Russian mercenaries’ revolt undermines Putin and could lead to further challenges to his rule

FILE - In his photo taken and released by Russian Defense Ministry Press Service on Thursday, June 8, 2023, Russian Defense Minister Sergei Shoigu inspects the preparation of equipment and weapons for shipment to the zone of the special military operation at the arsenals and storage bases of the Western Military District at an undisclosed location in Russia. (Russian Defense Ministry Press Service via AP, File)

FILE - Russian President Vladimir Putin, enter, flanked by Alexei Dyumin, acting governor of the Tula region, left, and Russian Defense Minister Sergei Shoigu, right, visits an exhibition at the Splav defense enterprise in Tula, about 200 kilometers (125 miles) south of Moscow, Thursday, Sept. 8, 2016. (Mikhail Klimentyev/Sputnik, Kremlin Pool Photo via AP, File)

In this handout photo taken from video released by Prigozhin Press Service, Yevgeny Prigozhin, the owner of the Wagner Group military company, records his video addresses in Rostov-on-Don, Russia, Saturday, June 24, 2023. (Prigozhin Press Service via AP)

For the first time in his more than 20-year rule, President Vladimir Putin’s power appeared to hang in the balance this weekend.

And even though the rebellious Russian mercenary forces who descended on Moscow have turned back, Putin will struggle to project the image of a man in total control that he once did. That could set the stage for further challenges to his rule at home and could weaken Russia’s hand in the war in Ukraine.

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With spectacular ease and a stated aim of ousting Russia’s defense minister, Yevgeny Prigozhin’s Wagner troops swept into Rostov-on-Don, a city of 1.1 million people, and seized the military headquarters there. They then continued hundreds of kilometers (miles) north on a lightning march toward the capital without meeting any serious resistance.

Some were even cheered — a sign that Prigozhin’s positioning of himself as an enemy of a corrupt and incompetent elite resonated and a detail that will not be lost on those surrounding Putin in the coming days.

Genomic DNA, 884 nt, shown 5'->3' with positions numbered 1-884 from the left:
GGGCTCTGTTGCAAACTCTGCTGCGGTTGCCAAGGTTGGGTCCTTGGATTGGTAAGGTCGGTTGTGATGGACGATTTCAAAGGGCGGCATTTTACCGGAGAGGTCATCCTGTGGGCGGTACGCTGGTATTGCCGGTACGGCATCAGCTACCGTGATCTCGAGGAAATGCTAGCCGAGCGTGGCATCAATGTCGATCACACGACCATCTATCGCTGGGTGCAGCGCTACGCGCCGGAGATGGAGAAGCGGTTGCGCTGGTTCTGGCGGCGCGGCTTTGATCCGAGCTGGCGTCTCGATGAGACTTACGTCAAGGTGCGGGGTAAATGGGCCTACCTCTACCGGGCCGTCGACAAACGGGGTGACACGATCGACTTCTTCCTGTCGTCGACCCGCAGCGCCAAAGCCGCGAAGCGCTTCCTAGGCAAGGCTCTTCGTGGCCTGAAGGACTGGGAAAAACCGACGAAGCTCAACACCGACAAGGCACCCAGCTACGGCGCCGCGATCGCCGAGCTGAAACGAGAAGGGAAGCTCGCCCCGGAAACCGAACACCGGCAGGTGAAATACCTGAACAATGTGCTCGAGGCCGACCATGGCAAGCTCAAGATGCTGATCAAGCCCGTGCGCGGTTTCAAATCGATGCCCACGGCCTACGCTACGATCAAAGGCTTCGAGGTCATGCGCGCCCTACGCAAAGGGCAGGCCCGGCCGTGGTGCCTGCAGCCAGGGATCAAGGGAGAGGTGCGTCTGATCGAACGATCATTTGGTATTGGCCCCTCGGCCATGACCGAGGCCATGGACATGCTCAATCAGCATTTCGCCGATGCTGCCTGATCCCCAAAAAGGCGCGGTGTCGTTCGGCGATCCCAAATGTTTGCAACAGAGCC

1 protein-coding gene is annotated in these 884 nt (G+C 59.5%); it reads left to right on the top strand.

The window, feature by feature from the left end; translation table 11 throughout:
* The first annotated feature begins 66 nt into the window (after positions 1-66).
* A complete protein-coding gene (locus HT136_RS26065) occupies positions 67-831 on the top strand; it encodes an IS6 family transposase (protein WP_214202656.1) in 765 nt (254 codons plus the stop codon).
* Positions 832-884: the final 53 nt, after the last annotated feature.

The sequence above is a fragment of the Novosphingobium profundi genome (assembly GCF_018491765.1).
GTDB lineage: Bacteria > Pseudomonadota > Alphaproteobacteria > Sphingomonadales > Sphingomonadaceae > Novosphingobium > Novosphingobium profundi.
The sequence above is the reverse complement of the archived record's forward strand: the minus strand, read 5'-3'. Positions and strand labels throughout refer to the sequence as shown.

“This whole episode has sowed really profound anxiety across Russia’s elites,” said Nigel Gould-Davies, a senior fellow for Russia and Eurasia at the Institute for Strategic Studies. The actions of the Russian leader’s one-time protégé “severely shake confidence in Putin among those around him who matter.”

For several tense hours, the Kremlin seemed powerless as Wagner convoys rolled through Russia, smashing occasional roadblocks and shooting down aircraft sent by the military in a desperate attempt to stop them.

With the bulk of Russian forces tied up in the fighting in Ukraine, authorities rushed a motley collection of troops and police to protect Moscow, dug up roads and even blew up bridges to slow down the onslaught.

Russian Defense Minister Sergei Shoigu and General Staff chief Gen. Valery Gerasimov vanished from public view on that decisive day, amplifying the sense of weakness and lack of control.

In a televised address to the nation broadcast early Saturday, a somber-looking Putin accused Prigozhin of betrayal and compared the situation to the collapse of the Russian empire in 1917.

But hours later, the Russian leader granted Prigozhin amnesty — on condition that he goes into exile in Belarus.

While the Kremlin tried to cast the deal as a wise move that helped avoid a looming bloodbath, it was a remarkable compromise for a man who has relentlessly suppressed any sign of dissent and sometimes violently silenced foes daring to criticize him.

The quick pardon for Prigozhin stood in contrast to the Kremlin’s methodical crackdown on dissidents and critics of the war in Ukraine, who have faced prosecution, forced exile or even violent deaths. For many in Putin’s Russia, his handling of the revolt was a sign of weakness.

“Prigozhin demonstrated that it’s possible to capture a city of a million people with impunity, put demands to the country’s leadership, refuse to obey its orders and mount military marches on Moscow while killing Russian soldiers on the way,” said Viktor Alksnis, a retired Soviet air force colonel and current hardliner who expresses views shared by many Russian hawks, who have been increasingly critical of Putin’s rule and his handling of the war in Ukraine. “Russia has moved a step closer to its final and irreparable collapse.”

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